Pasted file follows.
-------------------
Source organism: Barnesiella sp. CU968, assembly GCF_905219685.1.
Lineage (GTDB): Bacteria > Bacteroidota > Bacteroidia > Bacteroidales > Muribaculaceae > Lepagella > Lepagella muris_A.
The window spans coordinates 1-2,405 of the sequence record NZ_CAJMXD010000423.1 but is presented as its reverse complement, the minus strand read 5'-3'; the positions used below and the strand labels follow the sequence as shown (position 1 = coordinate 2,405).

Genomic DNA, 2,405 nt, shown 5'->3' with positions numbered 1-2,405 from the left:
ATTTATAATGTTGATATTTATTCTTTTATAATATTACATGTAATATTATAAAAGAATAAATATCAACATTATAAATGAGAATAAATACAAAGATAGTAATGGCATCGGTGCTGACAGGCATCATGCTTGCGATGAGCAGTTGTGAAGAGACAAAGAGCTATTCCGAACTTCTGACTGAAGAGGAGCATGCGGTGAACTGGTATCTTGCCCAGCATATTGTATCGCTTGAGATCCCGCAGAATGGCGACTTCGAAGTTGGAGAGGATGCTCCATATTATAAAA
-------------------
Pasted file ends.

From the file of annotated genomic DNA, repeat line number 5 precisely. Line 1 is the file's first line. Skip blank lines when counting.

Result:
ATTTATAATGTTGATATTTATTCTTTTATAATATTACATGTAATATTATAAAAGAATAAATATCAACATTATAAATGAGAATAAATACAAAGATAGTAATGGCATCGGTGCTGACAGGCATCATGCTTGCGATGAGCAGTTGTGAAGAGACAAAGAGCTATTCCGAACTTCTGACTGAAGAGGAGCATGCGGTGAACTGGTATCTTGCCCAGCATATTGTATCGCTTGAGATCCCGCAGAATGGCGACTTCGAAGTTGGAGAGGATGCTCCATATTATAAAA